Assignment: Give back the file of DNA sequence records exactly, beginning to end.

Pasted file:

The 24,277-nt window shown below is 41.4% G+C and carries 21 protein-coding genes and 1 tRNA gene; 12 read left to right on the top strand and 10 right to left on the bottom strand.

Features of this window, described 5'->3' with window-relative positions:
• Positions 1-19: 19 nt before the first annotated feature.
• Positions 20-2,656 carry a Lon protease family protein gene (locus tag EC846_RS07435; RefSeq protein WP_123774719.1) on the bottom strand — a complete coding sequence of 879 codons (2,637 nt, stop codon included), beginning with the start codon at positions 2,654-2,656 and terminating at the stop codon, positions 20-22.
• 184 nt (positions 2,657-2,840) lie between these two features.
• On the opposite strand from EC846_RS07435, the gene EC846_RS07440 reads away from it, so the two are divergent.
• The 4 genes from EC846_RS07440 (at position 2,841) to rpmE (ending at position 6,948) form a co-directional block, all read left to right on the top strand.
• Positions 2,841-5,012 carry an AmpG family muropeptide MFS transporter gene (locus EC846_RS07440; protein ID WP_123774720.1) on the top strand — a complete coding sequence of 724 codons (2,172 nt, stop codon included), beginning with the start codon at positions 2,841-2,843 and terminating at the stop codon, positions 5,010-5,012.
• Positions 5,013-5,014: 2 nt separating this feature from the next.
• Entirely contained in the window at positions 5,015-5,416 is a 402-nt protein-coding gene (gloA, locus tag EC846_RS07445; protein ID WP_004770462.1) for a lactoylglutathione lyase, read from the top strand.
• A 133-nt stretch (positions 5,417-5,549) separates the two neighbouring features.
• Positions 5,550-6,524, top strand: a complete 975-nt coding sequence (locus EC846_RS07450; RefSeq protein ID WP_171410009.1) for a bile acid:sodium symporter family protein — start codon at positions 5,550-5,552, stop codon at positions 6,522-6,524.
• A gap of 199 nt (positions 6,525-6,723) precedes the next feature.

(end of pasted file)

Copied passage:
The 24,277-nt window shown below is 41.4% G+C and carries 21 protein-coding genes and 1 tRNA gene; 12 read left to right on the top strand and 10 right to left on the bottom strand.

Features of this window, described 5'->3' with window-relative positions:
• Positions 1-19: 19 nt before the first annotated feature.
• Positions 20-2,656 carry a Lon protease family protein gene (locus tag EC846_RS07435; RefSeq protein WP_123774719.1) on the bottom strand — a complete coding sequence of 879 codons (2,637 nt, stop codon included), beginning with the start codon at positions 2,654-2,656 and terminating at the stop codon, positions 20-22.
• 184 nt (positions 2,657-2,840) lie between these two features.
• On the opposite strand from EC846_RS07435, the gene EC846_RS07440 reads away from it, so the two are divergent.
• The 4 genes from EC846_RS07440 (at position 2,841) to rpmE (ending at position 6,948) form a co-directional block, all read left to right on the top strand.
• Positions 2,841-5,012 carry an AmpG family muropeptide MFS transporter gene (locus EC846_RS07440; protein ID WP_123774720.1) on the top strand — a complete coding sequence of 724 codons (2,172 nt, stop codon included), beginning with the start codon at positions 2,841-2,843 and terminating at the stop codon, positions 5,010-5,012.
• Positions 5,013-5,014: 2 nt separating this feature from the next.
• Entirely contained in the window at positions 5,015-5,416 is a 402-nt protein-coding gene (gloA, locus tag EC846_RS07445; protein ID WP_004770462.1) for a lactoylglutathione lyase, read from the top strand.
• A 133-nt stretch (positions 5,417-5,549) separates the two neighbouring features.
• Positions 5,550-6,524, top strand: a complete 975-nt coding sequence (locus EC846_RS07450; RefSeq protein ID WP_171410009.1) for a bile acid:sodium symporter family protein — start codon at positions 5,550-5,552, stop codon at positions 6,522-6,524.
• A gap of 199 nt (positions 6,525-6,723) precedes the next feature.